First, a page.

For an hour on these Friday afternoons, dozens of families sit patiently beneath a painting of Jesus as volunteers check their details and hand out three precious brown bags of food.
The building in Vineyard Haven is a food bank, one of two on Martha’s Vineyard — an island better known as a playground for presidents and playboys.
President Obama’s vacation here ends Sunday, after which he’ll resume his push to secure “a better bargain for the middle class” by embarking on a two-day bus tour of New York and Pennsylvania. In hard-hit places such as Scranton, Pa., and Buffalo, N.Y., he’ll press his point that widening income inequality has frayed the social fabric of the country.
But the place he’s leaving is no exception to that fraying. Though presidential photo-ops don’t show it, the island is actually a place where the wealth gap is starker than almost anywhere else in the United States, year-round residents say, and middle-class hopes and dreams are drifting out of reach.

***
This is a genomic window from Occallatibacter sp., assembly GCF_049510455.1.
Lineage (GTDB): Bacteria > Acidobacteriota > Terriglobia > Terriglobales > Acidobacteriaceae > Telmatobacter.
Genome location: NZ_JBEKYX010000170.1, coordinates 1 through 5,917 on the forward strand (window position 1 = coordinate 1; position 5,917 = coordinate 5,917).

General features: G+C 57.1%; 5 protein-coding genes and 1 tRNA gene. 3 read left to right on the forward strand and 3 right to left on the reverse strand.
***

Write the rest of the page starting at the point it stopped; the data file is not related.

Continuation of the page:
Losing the middle class
James Streicher Evans, a slight and soft-spoken 26-year-old with a college education, earns $20 an hour landscaping the manicured estates of the super-wealthy.
And then, in the winter, he signs up for unemployment benefits and waits for spring. He said he has little opportunity to find a year-round job or build up savings, and even less prospect of buying a house.
For him, like many islanders, the middle-class dream of being able to work hard and get ahead is an impossible one.
The average wage on Martha’s Vineyard is 71 percent of the state average, according to a recent government report on the island’s housing needs. By contrast, rental prices are 17 percent higher and house prices are 54 percent above average.
“We’re losing our middle class and we’re losing our young people because the jobs aren’t there and because of the cost of living and housing,” said Peter Temple, a retired businessman who serves as executive director of Martha’s Vineyard Donors Collaborative, which encourages island philanthropy.
“The few job opportunities that exist on the island — in construction, retail and the service industries — are dependent on the area’s wealthy visitors and provide work for only a few months of the year,” Evans explained.
Demand at food banks
Betty Burton is a 64-year-old librarian who is also responsible for running the island’s two food banks.
A resolute woman with light brown curly hair and a colorful necklace, Burton said demand has soared since the housing bubble burst and the country plunged into recession in 2008.